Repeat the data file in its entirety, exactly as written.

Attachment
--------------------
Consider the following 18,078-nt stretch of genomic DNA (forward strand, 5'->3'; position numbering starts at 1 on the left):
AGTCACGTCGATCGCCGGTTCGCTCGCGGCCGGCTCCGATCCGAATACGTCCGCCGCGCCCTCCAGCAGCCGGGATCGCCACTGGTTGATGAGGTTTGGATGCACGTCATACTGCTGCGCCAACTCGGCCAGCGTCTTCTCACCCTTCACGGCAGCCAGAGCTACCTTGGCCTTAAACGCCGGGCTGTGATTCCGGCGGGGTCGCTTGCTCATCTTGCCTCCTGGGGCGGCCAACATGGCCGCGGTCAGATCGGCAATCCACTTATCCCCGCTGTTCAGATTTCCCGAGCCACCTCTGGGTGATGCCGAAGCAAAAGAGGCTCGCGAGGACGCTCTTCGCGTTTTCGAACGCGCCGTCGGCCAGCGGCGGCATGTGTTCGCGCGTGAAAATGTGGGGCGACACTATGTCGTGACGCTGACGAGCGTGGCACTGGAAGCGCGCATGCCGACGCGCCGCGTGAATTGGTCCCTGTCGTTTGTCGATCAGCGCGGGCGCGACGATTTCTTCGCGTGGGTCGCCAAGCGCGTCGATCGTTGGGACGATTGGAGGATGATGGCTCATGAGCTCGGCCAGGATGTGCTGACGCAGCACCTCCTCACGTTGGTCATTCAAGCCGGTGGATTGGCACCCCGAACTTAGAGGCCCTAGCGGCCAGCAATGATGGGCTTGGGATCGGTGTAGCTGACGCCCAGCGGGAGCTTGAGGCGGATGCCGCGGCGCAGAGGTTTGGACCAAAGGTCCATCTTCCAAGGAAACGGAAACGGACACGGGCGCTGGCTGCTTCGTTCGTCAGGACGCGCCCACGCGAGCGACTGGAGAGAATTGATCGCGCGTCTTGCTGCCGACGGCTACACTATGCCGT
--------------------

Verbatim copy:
Consider the following 18,078-nt stretch of genomic DNA (forward strand, 5'->3'; position numbering starts at 1 on the left):
AGTCACGTCGATCGCCGGTTCGCTCGCGGCCGGCTCCGATCCGAATACGTCCGCCGCGCCCTCCAGCAGCCGGGATCGCCACTGGTTGATGAGGTTTGGATGCACGTCATACTGCTGCGCCAACTCGGCCAGCGTCTTCTCACCCTTCACGGCAGCCAGAGCTACCTTGGCCTTAAACGCCGGGCTGTGATTCCGGCGGGGTCGCTTGCTCATCTTGCCTCCTGGGGCGGCCAACATGGCCGCGGTCAGATCGGCAATCCACTTATCCCCGCTGTTCAGATTTCCCGAGCCACCTCTGGGTGATGCCGAAGCAAAAGAGGCTCGCGAGGACGCTCTTCGCGTTTTCGAACGCGCCGTCGGCCAGCGGCGGCATGTGTTCGCGCGTGAAAATGTGGGGCGACACTATGTCGTGACGCTGACGAGCGTGGCACTGGAAGCGCGCATGCCGACGCGCCGCGTGAATTGGTCCCTGTCGTTTGTCGATCAGCGCGGGCGCGACGATTTCTTCGCGTGGGTCGCCAAGCGCGTCGATCGTTGGGACGATTGGAGGATGATGGCTCATGAGCTCGGCCAGGATGTGCTGACGCAGCACCTCCTCACGTTGGTCATTCAAGCCGGTGGATTGGCACCCCGAACTTAGAGGCCCTAGCGGCCAGCAATGATGGGCTTGGGATCGGTGTAGCTGACGCCCAGCGGGAGCTTGAGGCGGATGCCGCGGCGCAGAGGTTTGGACCAAAGGTCCATCTTCCAAGGAAACGGAAACGGACACGGGCGCTGGCTGCTTCGTTCGTCAGGACGCGCCCACGCGAGCGACTGGAGAGAATTGATCGCGCGTCTTGCTGCCGACGGCTACACTATGCCGT